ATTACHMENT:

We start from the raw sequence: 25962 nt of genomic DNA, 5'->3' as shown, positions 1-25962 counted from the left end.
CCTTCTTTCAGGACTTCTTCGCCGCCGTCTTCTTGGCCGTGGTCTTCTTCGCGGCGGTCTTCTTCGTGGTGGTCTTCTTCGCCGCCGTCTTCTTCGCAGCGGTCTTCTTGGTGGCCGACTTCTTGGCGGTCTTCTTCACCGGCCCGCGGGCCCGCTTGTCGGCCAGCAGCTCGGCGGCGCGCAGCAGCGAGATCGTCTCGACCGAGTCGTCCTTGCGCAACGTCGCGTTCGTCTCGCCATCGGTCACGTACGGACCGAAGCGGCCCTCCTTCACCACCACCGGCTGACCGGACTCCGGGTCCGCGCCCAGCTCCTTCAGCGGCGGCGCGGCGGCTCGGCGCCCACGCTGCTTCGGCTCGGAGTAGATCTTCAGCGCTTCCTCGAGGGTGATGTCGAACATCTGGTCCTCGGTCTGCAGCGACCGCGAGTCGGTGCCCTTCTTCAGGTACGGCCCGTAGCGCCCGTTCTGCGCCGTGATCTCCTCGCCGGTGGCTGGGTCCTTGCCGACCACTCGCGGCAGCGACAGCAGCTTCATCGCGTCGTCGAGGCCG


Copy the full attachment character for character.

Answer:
We start from the raw sequence: 25962 nt of genomic DNA, 5'->3' as shown, positions 1-25962 counted from the left end.
CCTTCTTTCAGGACTTCTTCGCCGCCGTCTTCTTGGCCGTGGTCTTCTTCGCGGCGGTCTTCTTCGTGGTGGTCTTCTTCGCCGCCGTCTTCTTCGCAGCGGTCTTCTTGGTGGCCGACTTCTTGGCGGTCTTCTTCACCGGCCCGCGGGCCCGCTTGTCGGCCAGCAGCTCGGCGGCGCGCAGCAGCGAGATCGTCTCGACCGAGTCGTCCTTGCGCAACGTCGCGTTCGTCTCGCCATCGGTCACGTACGGACCGAAGCGGCCCTCCTTCACCACCACCGGCTGACCGGACTCCGGGTCCGCGCCCAGCTCCTTCAGCGGCGGCGCGGCGGCTCGGCGCCCACGCTGCTTCGGCTCGGAGTAGATCTTCAGCGCTTCCTCGAGGGTGATGTCGAACATCTGGTCCTCGGTCTGCAGCGACCGCGAGTCGGTGCCCTTCTTCAGGTACGGCCCGTAGCGCCCGTTCTGCGCCGTGATCTCCTCGCCGGTGGCTGGGTCCTTGCCGACCACTCGCGGCAGCGACAGCAGCTTCATCGCGTCGTCGAGGCCG